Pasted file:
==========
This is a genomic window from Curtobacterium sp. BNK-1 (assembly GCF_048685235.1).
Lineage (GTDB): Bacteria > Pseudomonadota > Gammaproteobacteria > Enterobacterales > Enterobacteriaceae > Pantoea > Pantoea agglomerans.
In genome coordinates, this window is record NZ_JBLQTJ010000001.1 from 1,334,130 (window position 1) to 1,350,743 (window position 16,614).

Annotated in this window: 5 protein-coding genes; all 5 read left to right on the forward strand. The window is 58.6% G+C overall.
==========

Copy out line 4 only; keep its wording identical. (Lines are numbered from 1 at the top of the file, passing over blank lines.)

Annotated in this window: 5 protein-coding genes; all 5 read left to right on the forward strand. The window is 58.6% G+C overall.